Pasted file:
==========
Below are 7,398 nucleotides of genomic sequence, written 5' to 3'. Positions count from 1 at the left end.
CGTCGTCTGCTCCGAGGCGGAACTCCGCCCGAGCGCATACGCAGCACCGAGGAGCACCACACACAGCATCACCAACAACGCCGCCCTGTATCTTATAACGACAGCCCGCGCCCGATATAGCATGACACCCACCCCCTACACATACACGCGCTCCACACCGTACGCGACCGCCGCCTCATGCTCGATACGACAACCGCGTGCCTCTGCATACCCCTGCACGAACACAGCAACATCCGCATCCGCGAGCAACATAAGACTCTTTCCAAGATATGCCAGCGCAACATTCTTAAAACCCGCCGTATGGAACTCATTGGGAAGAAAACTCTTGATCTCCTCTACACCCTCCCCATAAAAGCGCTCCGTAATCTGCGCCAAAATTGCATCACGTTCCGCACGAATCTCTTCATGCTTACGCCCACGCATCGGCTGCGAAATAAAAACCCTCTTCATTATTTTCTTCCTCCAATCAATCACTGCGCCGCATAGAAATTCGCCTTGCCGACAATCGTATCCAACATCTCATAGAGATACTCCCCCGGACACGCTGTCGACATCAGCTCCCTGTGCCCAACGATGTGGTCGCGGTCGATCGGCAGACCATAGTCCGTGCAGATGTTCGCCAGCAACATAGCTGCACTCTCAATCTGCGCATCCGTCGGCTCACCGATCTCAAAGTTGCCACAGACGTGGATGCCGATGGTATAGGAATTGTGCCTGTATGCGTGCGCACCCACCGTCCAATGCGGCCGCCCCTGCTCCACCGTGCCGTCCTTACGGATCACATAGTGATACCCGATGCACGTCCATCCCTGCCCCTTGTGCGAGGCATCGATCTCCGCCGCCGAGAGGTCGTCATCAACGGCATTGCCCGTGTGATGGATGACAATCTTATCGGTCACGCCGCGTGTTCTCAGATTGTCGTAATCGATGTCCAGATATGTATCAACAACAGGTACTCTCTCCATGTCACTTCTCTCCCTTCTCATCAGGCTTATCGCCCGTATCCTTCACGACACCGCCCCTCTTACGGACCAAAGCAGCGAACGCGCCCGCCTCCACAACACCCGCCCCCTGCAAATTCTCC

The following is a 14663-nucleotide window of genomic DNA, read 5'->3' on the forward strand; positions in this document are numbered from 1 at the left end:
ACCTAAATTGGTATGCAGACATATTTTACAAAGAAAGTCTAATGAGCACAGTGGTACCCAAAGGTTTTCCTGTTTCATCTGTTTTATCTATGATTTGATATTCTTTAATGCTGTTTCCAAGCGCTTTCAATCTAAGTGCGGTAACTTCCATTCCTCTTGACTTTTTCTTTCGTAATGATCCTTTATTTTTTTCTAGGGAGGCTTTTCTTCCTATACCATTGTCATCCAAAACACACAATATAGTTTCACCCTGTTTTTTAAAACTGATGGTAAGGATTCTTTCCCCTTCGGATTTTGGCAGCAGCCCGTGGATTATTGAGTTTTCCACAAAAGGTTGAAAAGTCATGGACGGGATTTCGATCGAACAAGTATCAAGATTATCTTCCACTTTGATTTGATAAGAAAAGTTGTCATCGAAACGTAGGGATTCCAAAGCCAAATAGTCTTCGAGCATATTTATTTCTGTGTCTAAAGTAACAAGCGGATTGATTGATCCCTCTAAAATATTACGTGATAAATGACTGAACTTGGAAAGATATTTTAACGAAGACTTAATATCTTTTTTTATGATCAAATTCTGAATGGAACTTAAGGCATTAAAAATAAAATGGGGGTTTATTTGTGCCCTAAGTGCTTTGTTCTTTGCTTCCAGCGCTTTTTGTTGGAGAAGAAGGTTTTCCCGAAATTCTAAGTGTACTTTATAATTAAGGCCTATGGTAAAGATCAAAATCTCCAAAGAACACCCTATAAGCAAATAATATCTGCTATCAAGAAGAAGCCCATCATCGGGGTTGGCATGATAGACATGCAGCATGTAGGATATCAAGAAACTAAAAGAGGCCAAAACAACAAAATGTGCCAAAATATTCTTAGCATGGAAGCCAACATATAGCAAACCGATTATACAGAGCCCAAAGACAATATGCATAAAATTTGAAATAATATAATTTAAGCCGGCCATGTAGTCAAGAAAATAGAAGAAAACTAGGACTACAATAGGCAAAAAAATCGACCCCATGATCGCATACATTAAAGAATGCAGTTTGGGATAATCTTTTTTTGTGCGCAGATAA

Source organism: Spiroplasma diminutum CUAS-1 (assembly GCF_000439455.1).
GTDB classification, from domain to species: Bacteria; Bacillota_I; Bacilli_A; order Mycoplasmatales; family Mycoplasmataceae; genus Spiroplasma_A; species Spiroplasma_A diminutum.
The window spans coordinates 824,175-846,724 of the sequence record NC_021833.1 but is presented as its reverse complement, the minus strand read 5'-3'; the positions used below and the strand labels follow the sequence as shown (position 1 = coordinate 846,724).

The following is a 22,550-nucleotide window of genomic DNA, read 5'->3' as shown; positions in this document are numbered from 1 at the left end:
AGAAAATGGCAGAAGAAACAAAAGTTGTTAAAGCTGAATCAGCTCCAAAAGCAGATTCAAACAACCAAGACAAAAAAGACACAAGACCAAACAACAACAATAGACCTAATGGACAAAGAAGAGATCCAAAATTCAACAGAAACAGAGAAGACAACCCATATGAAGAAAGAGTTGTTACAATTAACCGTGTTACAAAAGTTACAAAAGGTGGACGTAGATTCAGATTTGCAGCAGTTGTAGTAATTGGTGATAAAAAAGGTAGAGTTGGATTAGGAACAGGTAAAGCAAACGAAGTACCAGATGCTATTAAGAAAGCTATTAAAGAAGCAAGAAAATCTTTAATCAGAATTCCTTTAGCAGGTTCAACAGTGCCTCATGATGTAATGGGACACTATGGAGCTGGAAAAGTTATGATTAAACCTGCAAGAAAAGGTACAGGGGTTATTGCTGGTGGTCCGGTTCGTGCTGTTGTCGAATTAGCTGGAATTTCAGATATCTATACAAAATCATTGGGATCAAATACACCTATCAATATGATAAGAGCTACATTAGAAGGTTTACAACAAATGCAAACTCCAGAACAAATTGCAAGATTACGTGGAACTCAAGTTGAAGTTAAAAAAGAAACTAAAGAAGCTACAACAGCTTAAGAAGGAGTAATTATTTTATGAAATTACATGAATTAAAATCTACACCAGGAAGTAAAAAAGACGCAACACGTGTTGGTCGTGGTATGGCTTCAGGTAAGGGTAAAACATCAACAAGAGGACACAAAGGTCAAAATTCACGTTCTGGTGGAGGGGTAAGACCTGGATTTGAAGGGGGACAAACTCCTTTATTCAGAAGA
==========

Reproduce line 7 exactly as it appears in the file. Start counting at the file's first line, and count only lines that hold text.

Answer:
The window spans coordinates 824,175-846,724 of the sequence record NC_021833.1 but is presented as its reverse complement, the minus strand read 5'-3'; the positions used below and the strand labels follow the sequence as shown (position 1 = coordinate 846,724).